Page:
How to Be Lazy: A Guide by RPM

You think being lazy means doing nothing, but I assure you, it takes a lot of work to be lazy.

1. Teach your children to do chores. Better yet, get your nanny to teach your children to do chores. You’ll never vacuum again!

2. Get a nanny, at least for the summer. You can ask her to do many things for you so that when you get home at night, at most you have a few dishes to rinse and put in the dishwasher. Wait, your kids are supposed to be doing that.

I regularly ask my nanny to put dinner in the slow cooker and turn it on, take my kids to lessons (violin and swimming this summer), pick stuff up at the store, bake stuff with my kids, and/or help them clean.

3. Shop online. This goes for everything from clothes to groceries. The latter you may have to drive to pick up.

4. Live next door to your in-laws. When you combine this step with the nanny and the fact that your ILs also watch your niece and nephew a few times a week, you will come home to cooked dinners and fed children who you can then send out in the yard to play while you eat and have adult conversation. Bonus: The kitchen needs very little cleaning. (I’ve mentioned this, haven’t I?)

5. If the nanny asks to take the kids to a movie (except for the 2.5-year-old), it’s okay to let her. If Bella offers to let all the kids (again, except for the 2.5-year-old) sleep over at her place, say yes. Taking care of one child (even if he is a 2.5-year-old) is easier than three or five.

Sometimes, you will have to reciprocate by taking all the children (including the 2.5-year-old) for a long walk around the neighborhood or out to ice cream. See? Being lazy: not for the faint of heart.

6. Go over to a friend’s house with similarly aged children. They will all disappear for hours. (New toys! New kids! Dogs! It’s the best.)

7. You could try having a Unisom hangover, grounding your children to their room because they *did* directly disobey you, letting them watch The Lion King on their little TV/VHS player, and waiting until your husband comes home to tuck them in. I don’t suggest this method because it involves a) a lot of yelling and b) a Unisom hangover.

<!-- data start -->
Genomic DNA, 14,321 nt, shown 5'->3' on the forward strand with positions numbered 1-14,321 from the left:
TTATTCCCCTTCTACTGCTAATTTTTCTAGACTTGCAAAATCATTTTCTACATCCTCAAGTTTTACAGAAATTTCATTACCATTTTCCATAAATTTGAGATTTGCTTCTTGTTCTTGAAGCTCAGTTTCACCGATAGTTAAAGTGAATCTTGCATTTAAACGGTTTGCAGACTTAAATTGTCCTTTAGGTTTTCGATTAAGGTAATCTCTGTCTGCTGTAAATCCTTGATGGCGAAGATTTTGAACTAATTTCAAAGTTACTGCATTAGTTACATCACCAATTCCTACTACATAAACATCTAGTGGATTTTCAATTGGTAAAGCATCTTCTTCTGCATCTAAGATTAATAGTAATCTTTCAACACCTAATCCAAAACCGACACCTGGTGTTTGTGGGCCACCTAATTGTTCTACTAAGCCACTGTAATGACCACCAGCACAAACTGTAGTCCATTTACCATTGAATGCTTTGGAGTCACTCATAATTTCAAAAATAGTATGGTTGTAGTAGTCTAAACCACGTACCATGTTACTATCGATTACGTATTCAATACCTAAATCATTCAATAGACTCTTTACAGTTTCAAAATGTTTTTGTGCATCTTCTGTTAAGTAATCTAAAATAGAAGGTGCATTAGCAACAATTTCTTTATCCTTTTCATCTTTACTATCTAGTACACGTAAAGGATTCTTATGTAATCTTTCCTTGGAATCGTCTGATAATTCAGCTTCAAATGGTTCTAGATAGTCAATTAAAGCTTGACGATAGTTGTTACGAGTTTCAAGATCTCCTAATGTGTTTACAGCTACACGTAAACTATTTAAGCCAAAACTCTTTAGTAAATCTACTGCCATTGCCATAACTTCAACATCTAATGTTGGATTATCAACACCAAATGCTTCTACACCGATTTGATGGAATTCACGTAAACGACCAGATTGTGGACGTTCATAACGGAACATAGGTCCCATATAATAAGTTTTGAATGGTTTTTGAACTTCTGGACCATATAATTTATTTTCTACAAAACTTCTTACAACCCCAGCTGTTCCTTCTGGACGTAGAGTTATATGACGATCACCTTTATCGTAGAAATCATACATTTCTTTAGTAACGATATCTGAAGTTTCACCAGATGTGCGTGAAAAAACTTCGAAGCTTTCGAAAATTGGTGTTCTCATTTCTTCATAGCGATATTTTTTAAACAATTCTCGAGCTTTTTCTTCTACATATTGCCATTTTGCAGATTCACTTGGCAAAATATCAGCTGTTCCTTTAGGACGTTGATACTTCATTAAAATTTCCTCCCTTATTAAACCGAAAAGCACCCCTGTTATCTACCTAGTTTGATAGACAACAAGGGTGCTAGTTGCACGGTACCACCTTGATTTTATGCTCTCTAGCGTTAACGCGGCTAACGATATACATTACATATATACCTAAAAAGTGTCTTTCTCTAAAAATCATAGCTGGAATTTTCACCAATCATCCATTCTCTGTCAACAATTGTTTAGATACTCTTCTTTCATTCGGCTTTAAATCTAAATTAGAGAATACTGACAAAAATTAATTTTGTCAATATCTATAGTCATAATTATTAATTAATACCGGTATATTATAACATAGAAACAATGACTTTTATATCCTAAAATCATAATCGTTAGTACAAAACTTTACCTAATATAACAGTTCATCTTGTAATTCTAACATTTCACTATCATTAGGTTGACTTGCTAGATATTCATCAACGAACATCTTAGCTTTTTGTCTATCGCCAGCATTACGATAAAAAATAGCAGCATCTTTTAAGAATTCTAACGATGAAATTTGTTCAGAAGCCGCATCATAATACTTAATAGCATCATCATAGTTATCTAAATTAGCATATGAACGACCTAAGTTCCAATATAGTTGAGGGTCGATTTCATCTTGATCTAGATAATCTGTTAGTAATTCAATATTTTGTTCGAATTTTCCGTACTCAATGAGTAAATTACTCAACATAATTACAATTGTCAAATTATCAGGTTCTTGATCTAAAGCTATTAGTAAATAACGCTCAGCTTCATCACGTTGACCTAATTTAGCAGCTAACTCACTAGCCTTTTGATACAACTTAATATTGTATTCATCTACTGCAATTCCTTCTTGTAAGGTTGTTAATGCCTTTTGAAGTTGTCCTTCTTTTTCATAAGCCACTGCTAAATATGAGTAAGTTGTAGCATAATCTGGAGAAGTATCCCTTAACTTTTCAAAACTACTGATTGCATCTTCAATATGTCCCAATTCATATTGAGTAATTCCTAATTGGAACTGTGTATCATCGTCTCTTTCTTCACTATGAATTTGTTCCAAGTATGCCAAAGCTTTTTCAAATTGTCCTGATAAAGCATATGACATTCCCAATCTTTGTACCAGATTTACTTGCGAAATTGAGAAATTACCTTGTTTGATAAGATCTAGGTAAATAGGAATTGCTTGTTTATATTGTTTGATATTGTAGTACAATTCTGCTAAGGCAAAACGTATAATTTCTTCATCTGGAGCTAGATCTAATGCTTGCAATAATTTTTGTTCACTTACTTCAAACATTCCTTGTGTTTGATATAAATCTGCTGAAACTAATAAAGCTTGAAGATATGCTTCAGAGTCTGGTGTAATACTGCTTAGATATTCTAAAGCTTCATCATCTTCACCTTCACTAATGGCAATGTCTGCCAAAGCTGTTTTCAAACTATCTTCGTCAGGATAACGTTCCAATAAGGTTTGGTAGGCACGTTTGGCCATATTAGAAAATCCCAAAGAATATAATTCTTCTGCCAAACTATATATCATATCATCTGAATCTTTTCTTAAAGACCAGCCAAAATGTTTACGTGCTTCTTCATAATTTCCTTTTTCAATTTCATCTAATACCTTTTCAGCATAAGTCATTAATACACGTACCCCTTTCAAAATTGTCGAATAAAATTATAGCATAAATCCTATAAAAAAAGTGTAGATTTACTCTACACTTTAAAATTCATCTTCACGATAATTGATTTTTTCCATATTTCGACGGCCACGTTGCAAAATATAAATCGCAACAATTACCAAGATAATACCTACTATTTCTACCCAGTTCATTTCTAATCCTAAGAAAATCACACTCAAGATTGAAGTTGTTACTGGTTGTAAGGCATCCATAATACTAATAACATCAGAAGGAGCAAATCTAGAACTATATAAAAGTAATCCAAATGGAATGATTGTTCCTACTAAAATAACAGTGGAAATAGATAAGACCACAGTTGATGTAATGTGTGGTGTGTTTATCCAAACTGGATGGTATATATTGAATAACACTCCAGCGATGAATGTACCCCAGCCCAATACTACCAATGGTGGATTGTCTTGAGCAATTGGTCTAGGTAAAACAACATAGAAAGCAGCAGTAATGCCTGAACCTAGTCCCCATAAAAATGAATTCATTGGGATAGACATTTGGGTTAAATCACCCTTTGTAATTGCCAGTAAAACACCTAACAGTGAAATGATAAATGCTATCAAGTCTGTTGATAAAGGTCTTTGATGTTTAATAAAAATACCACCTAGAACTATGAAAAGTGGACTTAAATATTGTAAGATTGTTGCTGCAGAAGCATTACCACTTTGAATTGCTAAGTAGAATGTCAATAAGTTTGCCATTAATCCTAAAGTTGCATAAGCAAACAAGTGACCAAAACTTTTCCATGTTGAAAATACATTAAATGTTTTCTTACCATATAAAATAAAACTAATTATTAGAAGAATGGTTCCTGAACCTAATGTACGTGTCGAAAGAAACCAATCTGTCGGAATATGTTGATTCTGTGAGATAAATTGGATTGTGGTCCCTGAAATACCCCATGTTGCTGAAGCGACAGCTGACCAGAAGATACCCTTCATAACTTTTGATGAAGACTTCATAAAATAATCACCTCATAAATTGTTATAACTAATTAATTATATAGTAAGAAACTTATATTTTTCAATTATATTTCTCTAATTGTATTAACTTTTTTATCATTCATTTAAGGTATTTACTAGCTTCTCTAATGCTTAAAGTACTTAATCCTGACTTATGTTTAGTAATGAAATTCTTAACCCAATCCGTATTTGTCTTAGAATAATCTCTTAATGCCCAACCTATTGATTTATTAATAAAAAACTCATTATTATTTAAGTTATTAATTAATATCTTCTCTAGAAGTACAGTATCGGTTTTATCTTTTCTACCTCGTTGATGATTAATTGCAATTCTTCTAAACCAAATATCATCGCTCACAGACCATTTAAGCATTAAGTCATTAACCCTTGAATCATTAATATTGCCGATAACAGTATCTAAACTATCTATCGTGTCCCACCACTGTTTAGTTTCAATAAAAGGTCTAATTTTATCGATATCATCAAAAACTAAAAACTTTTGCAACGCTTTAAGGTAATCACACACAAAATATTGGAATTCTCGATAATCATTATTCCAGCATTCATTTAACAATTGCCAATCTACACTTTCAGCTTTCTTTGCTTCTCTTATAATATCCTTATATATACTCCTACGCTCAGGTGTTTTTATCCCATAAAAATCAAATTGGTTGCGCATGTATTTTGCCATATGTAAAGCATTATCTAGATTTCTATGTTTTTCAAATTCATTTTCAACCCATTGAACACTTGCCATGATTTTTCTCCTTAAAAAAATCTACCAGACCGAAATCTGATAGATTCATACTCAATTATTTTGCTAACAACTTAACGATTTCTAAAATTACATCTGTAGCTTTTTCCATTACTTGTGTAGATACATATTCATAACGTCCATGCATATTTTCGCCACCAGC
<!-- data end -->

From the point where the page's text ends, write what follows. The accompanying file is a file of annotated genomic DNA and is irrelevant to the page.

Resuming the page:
(Aside: I haven’t been sleeping well. It’s not insomnia — I just keep waking up at night. Wake up, go back to sleep; wake up, go to the bathroom, go back to sleep; wake up, go back to sleep. It’s not very restful. So I thought I would try something to help me sleep all the way through. Melatonin was useless. Unisom gave me weird dreams, and I kept waking up, and I had a hangover and a bad taste in my mouth the next day. If I wanted a hangover and furry tongue, I would’ve just drank a fifth of bourbon.)

8. Have the nanny bathe the children (or let the children shower) before dinner. After all, if they’ve had swimming lessons and outdoor playtime, by 4 p.m. or so, they are dirty and stanky anyway. Except for the 2.5-year-old; you should bathe him right before bed because it’s part of his routine, and let’s face it, regardless of the fact that he is the smallest, he will also be the dirtiest and stickiest. But! He’s the smallest, so he is also easiest and quickest to bathe. Win-win!

Being lazy like this is great because you can either use all the time you’ve freed up through most of these steps to continue to be lazy, read a book, have fun times with your husband, or go to bed early. Or you can fill that time sorting through paperwork you’ve been neglecting and clothes that need to go to Goodwill. Being lazy like this during the week also frees up weekends for library visits and picnics with the kids, evenings for exercise (those long walks) and ice cream, and more quality kid time in general.

How are you lazy, and how does it benefit you?